Who needs an excuse for visiting Paris, anyway? That's what I thought to myself when people inquired about the purpose of my visit, both at home and on the spot. Seriously. But then again, the official reason was that I came to meet La Cantine, a coworking space in Paris, for it had implemented an exchange program* with the Hub Tel Aviv, where I am an active member. Recently, I wrote a web application that was introduced at the Hub, and I thought it could be useful to other coworking spaces as well. I wanted to show my product and collect feedback. I had another dozen of small reasons to do that trip, altogether more than the sum of its parts.
So I had hoped to relax a couple of days before getting into serious work, mixing business with pleasure in good ol' James Bond fashion, but, alas, on the very first day, right after presenting myself at La Cantine, I was told that I had been scheduled to talk on the day of my departure. And that I should give in the slides as soon as possible. Evidently, the adrenaline kicked in, and any thought of aimless strolling in the streets of Paris evaporated like mist.
Anybody with an experience of coworking spaces knows or intuits the treasure within. That treasure is networking with people, an activity fundamental to our species, and timeless. Whereas service clubs (think Rotary International) rally their members around values of charity, coworking spaces attract theirs on an even simpler premise, that of work. Cultivating and nurturing a healthy, convivial atmosphere is no easy task, but if you succeed in doing so, people will come, and opportunities flourish. Opportunities for everybody involved, almost effortlessly. Sounds like magic, right? But can the recipe fare beyond a physical space?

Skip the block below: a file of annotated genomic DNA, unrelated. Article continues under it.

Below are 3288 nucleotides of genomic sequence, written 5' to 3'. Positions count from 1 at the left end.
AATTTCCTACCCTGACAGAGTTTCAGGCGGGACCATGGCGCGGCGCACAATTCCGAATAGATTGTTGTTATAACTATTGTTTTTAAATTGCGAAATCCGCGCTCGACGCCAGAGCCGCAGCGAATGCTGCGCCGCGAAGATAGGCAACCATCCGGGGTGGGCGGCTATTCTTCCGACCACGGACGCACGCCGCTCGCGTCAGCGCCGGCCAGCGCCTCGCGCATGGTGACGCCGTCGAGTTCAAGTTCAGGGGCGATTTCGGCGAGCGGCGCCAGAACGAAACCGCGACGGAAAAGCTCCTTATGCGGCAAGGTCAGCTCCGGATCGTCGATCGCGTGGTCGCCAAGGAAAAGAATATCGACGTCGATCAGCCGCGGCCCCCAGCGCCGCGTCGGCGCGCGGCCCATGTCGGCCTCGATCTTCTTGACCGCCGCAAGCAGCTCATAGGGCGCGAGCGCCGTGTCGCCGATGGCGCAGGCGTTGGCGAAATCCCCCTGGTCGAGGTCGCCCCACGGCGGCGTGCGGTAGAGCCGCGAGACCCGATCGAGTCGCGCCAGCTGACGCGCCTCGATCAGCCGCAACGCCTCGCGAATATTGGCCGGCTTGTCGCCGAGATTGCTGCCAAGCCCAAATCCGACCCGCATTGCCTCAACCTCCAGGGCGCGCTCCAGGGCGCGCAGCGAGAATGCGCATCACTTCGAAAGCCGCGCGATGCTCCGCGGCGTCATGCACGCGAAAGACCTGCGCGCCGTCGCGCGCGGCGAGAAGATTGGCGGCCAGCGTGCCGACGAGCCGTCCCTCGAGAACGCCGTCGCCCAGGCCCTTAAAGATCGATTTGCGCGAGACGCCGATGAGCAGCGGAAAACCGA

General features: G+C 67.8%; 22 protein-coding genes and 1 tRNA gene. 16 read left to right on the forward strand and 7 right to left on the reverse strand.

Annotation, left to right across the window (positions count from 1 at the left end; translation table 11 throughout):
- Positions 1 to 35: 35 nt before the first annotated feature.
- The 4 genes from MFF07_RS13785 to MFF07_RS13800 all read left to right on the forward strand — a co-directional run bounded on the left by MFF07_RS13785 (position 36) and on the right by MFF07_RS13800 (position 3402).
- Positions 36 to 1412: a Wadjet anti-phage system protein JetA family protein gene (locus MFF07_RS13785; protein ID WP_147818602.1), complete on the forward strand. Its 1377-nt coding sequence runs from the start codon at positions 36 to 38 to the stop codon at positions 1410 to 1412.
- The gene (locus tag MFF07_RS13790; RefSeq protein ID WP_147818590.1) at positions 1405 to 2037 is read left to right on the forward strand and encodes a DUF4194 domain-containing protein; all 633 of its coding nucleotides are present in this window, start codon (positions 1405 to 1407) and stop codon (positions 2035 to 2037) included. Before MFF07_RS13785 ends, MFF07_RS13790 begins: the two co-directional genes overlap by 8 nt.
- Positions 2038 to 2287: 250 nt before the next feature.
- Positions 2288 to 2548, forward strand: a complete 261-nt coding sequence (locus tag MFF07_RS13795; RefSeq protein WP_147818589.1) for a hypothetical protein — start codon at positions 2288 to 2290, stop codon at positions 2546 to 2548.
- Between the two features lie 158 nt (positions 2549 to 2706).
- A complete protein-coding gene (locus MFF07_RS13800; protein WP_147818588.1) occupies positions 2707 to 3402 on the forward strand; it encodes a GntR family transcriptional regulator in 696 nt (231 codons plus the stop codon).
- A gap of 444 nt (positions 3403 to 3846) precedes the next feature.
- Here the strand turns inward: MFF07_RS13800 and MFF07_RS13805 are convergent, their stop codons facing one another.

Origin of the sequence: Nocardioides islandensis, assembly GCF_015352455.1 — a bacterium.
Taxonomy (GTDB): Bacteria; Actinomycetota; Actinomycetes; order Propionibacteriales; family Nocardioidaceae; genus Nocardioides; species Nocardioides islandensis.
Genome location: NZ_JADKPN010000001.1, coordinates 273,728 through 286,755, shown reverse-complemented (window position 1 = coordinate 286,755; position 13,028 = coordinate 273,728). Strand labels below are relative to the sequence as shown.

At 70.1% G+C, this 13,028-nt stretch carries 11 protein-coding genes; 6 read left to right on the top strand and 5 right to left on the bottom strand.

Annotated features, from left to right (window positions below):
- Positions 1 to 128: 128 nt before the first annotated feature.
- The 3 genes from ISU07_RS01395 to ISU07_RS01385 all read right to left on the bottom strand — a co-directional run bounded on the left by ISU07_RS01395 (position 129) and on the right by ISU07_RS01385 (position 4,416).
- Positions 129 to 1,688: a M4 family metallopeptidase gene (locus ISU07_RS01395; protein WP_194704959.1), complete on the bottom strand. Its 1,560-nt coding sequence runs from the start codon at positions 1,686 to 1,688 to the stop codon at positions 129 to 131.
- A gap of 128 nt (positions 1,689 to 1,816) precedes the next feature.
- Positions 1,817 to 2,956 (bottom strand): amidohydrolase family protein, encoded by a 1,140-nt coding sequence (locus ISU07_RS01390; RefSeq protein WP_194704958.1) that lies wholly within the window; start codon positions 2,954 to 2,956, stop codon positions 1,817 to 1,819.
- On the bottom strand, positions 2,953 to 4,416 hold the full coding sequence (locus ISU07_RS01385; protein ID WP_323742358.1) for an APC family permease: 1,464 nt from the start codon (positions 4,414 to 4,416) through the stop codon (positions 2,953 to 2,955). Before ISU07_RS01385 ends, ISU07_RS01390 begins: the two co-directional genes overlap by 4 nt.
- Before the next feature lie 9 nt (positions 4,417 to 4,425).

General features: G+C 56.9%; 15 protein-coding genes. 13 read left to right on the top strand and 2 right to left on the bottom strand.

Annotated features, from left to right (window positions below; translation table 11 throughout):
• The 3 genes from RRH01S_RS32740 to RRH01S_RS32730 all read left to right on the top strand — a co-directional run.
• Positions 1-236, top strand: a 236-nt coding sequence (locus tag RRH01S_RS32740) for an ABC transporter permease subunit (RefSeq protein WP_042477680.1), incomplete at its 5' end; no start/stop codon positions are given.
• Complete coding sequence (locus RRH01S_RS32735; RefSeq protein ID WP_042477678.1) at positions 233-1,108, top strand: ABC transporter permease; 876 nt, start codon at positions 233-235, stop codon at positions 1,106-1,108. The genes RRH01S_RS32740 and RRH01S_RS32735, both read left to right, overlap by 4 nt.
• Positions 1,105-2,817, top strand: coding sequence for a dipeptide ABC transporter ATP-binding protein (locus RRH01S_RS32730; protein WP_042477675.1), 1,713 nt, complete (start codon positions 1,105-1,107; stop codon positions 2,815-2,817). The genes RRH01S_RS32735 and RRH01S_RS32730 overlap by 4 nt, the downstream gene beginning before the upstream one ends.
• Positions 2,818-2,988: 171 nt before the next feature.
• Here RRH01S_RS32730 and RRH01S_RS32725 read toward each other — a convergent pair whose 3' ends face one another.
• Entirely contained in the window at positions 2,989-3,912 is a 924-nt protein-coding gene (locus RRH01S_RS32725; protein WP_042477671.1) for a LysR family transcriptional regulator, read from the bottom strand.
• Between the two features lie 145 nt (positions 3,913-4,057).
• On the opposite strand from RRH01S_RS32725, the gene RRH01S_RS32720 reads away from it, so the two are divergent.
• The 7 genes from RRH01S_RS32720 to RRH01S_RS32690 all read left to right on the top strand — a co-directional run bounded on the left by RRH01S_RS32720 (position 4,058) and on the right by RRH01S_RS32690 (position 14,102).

With the tendency of coworking organizations to expand into networks soon after the home base is established, it seems that founders and administrators already answered that question. Some organizations, like the Hub, perceived themselves very early on as international structures. Others start regionally, but soon expand on a national level, as with La Cantine, in France. All seem to scrutinize the horizon, determined to support and enable the exchange of people, values and services beyond the physical boundaries of the initial hosting space.
This begs a question. Beyond the prestige that such consolidation brings forth, is there more to it than a strategic move? Sure, franchising allows other cities to bootstrap coworking spaces under the same brand name, but is there added value for existing members? Does it enhance the scope of activities on the network level? Let's remember that the reason for the success of coworking might very well lie in the physicality of a shared space. In the way they allow people to engage in in face to face conversations, meeting for appointments, collaborating in front a computer. In the way they are vectors of serendipity, providing the context in which human relationships fold and unfold, like stories do.